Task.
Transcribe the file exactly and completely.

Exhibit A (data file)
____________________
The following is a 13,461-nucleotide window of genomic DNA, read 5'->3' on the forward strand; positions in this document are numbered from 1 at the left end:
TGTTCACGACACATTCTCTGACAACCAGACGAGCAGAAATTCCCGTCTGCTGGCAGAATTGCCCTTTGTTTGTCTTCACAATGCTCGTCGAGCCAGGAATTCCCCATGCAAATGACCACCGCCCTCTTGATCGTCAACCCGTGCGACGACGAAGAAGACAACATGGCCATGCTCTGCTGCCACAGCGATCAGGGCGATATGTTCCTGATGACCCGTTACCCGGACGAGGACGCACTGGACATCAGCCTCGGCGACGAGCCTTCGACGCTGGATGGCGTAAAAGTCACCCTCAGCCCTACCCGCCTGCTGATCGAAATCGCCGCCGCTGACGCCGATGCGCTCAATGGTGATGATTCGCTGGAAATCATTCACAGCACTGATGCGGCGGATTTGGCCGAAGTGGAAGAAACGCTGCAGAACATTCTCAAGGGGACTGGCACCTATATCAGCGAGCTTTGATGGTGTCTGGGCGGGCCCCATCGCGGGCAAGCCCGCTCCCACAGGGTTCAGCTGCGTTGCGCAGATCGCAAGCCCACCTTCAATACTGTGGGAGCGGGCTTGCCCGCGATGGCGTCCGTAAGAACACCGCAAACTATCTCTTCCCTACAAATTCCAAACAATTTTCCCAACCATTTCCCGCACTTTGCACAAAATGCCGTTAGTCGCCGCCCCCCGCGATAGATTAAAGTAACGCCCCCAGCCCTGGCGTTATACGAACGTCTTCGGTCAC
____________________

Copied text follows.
The following is a 13,461-nucleotide window of genomic DNA, read 5'->3' on the forward strand; positions in this document are numbered from 1 at the left end:
TGTTCACGACACATTCTCTGACAACCAGACGAGCAGAAATTCCCGTCTGCTGGCAGAATTGCCCTTTGTTTGTCTTCACAATGCTCGTCGAGCCAGGAATTCCCCATGCAAATGACCACCGCCCTCTTGATCGTCAACCCGTGCGACGACGAAGAAGACAACATGGCCATGCTCTGCTGCCACAGCGATCAGGGCGATATGTTCCTGATGACCCGTTACCCGGACGAGGACGCACTGGACATCAGCCTCGGCGACGAGCCTTCGACGCTGGATGGCGTAAAAGTCACCCTCAGCCCTACCCGCCTGCTGATCGAAATCGCCGCCGCTGACGCCGATGCGCTCAATGGTGATGATTCGCTGGAAATCATTCACAGCACTGATGCGGCGGATTTGGCCGAAGTGGAAGAAACGCTGCAGAACATTCTCAAGGGGACTGGCACCTATATCAGCGAGCTTTGATGGTGTCTGGGCGGGCCCCATCGCGGGCAAGCCCGCTCCCACAGGGTTCAGCTGCGTTGCGCAGATCGCAAGCCCACCTTCAATACTGTGGGAGCGGGCTTGCCCGCGATGGCGTCCGTAAGAACACCGCAAACTATCTCTTCCCTACAAATTCCAAACAATTTTCCCAACCATTTCCCGCACTTTGCACAAAATGCCGTTAGTCGCCGCCCCCCGCGATAGATTAAAGTAACGCCCCCAGCCCTGGCGTTATACGAACGTCTTCGGTCAC